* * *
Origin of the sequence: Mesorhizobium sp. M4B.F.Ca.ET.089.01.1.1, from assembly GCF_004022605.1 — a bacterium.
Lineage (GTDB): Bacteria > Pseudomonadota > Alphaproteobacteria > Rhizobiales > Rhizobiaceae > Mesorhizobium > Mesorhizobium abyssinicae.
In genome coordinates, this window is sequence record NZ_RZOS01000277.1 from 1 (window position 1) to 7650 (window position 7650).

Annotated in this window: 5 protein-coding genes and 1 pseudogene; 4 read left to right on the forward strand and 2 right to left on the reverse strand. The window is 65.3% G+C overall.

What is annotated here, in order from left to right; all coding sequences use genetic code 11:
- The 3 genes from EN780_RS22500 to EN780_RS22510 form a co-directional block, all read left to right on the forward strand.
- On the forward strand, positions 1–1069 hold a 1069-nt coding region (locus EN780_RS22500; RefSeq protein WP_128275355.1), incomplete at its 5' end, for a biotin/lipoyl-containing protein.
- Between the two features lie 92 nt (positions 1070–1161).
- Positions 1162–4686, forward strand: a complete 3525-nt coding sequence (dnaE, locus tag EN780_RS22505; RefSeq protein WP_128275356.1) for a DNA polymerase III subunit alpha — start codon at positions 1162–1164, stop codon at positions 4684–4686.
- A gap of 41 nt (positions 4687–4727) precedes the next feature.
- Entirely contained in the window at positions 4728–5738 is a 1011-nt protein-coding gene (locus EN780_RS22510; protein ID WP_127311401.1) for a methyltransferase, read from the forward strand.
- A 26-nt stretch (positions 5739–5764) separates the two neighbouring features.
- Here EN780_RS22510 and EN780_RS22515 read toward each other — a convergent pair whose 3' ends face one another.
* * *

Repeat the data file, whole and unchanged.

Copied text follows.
Origin of the sequence: Mesorhizobium sp. M4B.F.Ca.ET.089.01.1.1, from assembly GCF_004022605.1 — a bacterium.
Lineage (GTDB): Bacteria > Pseudomonadota > Alphaproteobacteria > Rhizobiales > Rhizobiaceae > Mesorhizobium > Mesorhizobium abyssinicae.
In genome coordinates, this window is sequence record NZ_RZOS01000277.1 from 1 (window position 1) to 7650 (window position 7650).

Annotated in this window: 5 protein-coding genes and 1 pseudogene; 4 read left to right on the forward strand and 2 right to left on the reverse strand. The window is 65.3% G+C overall.

What is annotated here, in order from left to right; all coding sequences use genetic code 11:
- The 3 genes from EN780_RS22500 to EN780_RS22510 form a co-directional block, all read left to right on the forward strand.
- On the forward strand, positions 1–1069 hold a 1069-nt coding region (locus EN780_RS22500; RefSeq protein WP_128275355.1), incomplete at its 5' end, for a biotin/lipoyl-containing protein.
- Between the two features lie 92 nt (positions 1070–1161).
- Positions 1162–4686, forward strand: a complete 3525-nt coding sequence (dnaE, locus tag EN780_RS22505; RefSeq protein WP_128275356.1) for a DNA polymerase III subunit alpha — start codon at positions 1162–1164, stop codon at positions 4684–4686.
- A gap of 41 nt (positions 4687–4727) precedes the next feature.
- Entirely contained in the window at positions 4728–5738 is a 1011-nt protein-coding gene (locus EN780_RS22510; protein ID WP_127311401.1) for a methyltransferase, read from the forward strand.
- A 26-nt stretch (positions 5739–5764) separates the two neighbouring features.
- Here EN780_RS22510 and EN780_RS22515 read toward each other — a convergent pair whose 3' ends face one another.